Tune into CNN, and it's hard to miss the giant clock at the bottom of the screen keeping tabs on just how long the government shutdown will go, right down to the last second.
But just around the corner an even bigger national fiscal catastrophe is looming. In September the U.S. Treasury warned Congress that if the nation's debt limit is not raised by October 17th the U.S. will run out of cash to pay off its debts.
According to the Congressional Budget Office, the U.S. will have $30 billion of cash on hand come mid-October. On any given day, its net payments can reach as high as $60 billion. Meanwhile, the United States will hit its borrowing limit of $16.7 trillion on May 19.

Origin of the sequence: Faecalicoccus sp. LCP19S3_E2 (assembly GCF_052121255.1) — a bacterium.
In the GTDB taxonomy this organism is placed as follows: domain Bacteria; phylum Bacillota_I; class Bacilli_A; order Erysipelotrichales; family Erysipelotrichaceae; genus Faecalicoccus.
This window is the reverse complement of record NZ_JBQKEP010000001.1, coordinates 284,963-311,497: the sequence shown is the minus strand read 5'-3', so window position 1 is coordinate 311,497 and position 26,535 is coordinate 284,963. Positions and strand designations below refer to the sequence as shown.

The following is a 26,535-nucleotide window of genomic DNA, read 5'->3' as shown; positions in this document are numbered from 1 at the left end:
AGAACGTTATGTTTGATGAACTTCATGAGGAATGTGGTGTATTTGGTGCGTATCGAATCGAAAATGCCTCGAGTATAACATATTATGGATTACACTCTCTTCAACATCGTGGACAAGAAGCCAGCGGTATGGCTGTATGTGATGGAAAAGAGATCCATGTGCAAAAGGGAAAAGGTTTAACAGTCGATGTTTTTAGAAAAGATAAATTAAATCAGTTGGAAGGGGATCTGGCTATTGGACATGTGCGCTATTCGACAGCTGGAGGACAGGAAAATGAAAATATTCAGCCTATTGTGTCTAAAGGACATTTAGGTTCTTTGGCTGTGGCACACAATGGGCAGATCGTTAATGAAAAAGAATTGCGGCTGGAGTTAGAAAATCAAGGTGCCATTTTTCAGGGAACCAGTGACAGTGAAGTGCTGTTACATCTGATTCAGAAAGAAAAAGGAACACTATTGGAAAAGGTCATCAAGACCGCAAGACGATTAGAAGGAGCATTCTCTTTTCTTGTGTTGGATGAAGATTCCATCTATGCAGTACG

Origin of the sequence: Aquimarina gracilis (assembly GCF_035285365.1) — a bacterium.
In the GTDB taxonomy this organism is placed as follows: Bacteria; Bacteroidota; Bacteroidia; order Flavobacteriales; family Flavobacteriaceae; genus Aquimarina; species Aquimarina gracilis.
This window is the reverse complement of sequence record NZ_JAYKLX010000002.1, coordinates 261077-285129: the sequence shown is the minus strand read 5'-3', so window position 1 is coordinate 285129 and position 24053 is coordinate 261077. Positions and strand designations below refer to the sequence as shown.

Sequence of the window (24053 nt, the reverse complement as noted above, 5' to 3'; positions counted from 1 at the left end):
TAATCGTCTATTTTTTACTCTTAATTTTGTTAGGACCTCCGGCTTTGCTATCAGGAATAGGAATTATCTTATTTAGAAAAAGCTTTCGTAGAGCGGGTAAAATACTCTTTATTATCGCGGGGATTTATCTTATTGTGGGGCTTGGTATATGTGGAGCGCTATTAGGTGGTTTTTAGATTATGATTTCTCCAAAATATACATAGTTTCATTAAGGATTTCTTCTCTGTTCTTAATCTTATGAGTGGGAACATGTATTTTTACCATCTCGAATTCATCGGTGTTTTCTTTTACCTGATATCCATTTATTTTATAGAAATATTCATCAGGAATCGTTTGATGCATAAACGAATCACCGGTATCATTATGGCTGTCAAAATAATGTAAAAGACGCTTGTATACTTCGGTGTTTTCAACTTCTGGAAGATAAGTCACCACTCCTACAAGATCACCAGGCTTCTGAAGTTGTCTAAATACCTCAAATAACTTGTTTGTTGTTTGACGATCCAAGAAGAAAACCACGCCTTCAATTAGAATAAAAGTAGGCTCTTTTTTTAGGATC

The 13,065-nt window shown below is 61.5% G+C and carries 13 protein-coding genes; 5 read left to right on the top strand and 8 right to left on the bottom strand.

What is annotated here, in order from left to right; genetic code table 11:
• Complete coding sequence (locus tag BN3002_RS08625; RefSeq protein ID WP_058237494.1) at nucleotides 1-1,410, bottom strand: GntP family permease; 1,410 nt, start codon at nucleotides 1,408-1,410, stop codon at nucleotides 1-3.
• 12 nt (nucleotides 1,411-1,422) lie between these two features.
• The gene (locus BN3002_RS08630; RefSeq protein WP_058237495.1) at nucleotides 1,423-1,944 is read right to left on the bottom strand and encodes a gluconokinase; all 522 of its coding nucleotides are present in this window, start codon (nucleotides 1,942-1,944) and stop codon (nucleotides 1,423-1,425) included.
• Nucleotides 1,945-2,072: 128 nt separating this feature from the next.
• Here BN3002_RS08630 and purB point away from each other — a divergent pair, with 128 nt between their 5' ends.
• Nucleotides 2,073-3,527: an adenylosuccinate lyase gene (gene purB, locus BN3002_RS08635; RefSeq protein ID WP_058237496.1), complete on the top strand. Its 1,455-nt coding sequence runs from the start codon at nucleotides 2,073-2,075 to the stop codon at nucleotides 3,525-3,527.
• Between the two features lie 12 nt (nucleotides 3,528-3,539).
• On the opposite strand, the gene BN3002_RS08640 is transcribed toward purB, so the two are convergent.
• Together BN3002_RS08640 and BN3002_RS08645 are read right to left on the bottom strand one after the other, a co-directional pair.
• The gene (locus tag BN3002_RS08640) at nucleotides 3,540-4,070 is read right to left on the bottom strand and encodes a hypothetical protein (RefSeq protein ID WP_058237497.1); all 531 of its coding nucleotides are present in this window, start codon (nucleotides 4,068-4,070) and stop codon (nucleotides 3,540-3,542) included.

Amid the back drop of the current government shutdown and the slowly recovering economy, many are concerned about the consequences of not increasing the debt limit for the first time in U.S. history. There is also a question of what impact this may have on an increasingly intertwined global economy, which is in it's own phase of financial recovery.
What exactly is a debt ceiling? And why will so much be at stake in this next political fight? James Surowiecki, a financial columnist for The New Yorker, joins The Takeaway to explain this latest chapter in Washington's political battleground.